25. Gibbs-Duhem Equation • x1dV1+x2dV2+=0 (4.12) • the significance of the Gibbs- Duhem Equation is that the chemical potential of one component of a mixture cannot change independently of the chemical potentials of the other components.

  26. The Chemical Potential • The partial molar Gibbs energy is called the chemical potential i, for the its component. Therefore, • dG =SdT + VdP +idni (4.13) • G=n1G1+n2G2+ (4.14) • A similar treatment of the other thermodynamic functions shows that • I=(G/ni)T,P,n=(U/ni)S,Vn=(H/ni)S,P,n • =(A/ni)T,Vn=T(S/ni)U,Vn (4.15)

  27. One of the most common uses of the chemical potential is as the criterion of equilibrium for a component distributed between two or more phase. Under conditions of constant temperature and pressure, • dG=idni (4.16)

  28. This expression allows the calculation of the Gibbs energy for the change in both the amount of substance present in a phase and also the number of the phase’s components. • If a single phase is closed, and no matter is transferred across its boundary (dG=0 for a closed system), • idni =0 (4.17)

  29. If a system consisting of several phases in contact is closed but matter is transferred between phases, the condition for equilibrium at constant T and P becomes • dG= dG +dG+ dG+ =0 (4.18) • We may write • dG=idni+idni +idni + =0 (4.19)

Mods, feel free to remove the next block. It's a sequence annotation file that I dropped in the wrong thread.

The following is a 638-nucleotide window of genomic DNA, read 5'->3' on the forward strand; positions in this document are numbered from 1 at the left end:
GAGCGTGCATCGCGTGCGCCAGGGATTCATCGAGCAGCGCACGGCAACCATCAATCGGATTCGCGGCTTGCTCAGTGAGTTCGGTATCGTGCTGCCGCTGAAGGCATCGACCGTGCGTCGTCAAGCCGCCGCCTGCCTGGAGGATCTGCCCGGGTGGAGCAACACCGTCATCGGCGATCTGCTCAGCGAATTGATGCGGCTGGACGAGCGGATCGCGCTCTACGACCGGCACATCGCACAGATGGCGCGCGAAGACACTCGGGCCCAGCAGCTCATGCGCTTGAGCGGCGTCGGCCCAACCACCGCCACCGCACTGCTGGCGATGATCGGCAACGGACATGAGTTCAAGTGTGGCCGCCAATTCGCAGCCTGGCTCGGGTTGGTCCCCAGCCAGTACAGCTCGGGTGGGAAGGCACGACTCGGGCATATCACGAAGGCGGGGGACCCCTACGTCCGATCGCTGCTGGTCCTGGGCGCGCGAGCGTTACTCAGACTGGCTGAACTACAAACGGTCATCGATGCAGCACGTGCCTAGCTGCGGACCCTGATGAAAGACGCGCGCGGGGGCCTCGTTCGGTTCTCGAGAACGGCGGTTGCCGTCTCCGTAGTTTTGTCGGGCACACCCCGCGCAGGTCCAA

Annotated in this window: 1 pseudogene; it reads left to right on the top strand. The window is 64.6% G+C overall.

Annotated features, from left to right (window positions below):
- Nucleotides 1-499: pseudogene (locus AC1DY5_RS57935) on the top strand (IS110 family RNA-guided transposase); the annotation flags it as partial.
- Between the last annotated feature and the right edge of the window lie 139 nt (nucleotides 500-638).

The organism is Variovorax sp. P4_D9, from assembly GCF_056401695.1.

30. Thus, for a one-component system, the requirement for equilibrium is that the chemical potential of the substance i is the same in the two phases. • i =i (4.20) • For a nonequilibrium situation, we write it in the form • dG=(i-i)dni (4.21)

  31. if i < i , dG<0, the transfer of matter occurs i from  to ; • if i >i , dG>0, the transfer of matter occurs i from  to ; • if i =i , dG=0, no matter cross its boundary.

  32. • the chemical potential of a perfect gas • 0i is the standard chemical potential, the chemical potential of the pure gas at 1 bar. • for a real gas,

  33. the chemical potentials ofCondensed phases • pure liquid l=g =0(g) +RTlnPl*/p0 pure solid s=g =0(g) +RTlnPs*/p0 P* is Saturated vapor pressureof pure liquid or pure solid.

  34. Simple mixture A solution is any homogeneous phase that contains more than one component. We call the component that constitutes the larger proportion of the solution the solvent; the component in lesser proportion is called the solute.

  35. mole fraction molality

  36. molarity mass fraction

  37. 4.4 Raoult’s law and Henry’s law • Raoult’s law: According to the French chemist Francois Raoult, the ratio of the partial vapor pressure of each component to its vapour pressure as a pure liquild PA / P*A , is approximately equal to the mole fraction of 1 in the liquild mixture, that is what we now call Raoult’s law . • PA=x1 P*A (4.22)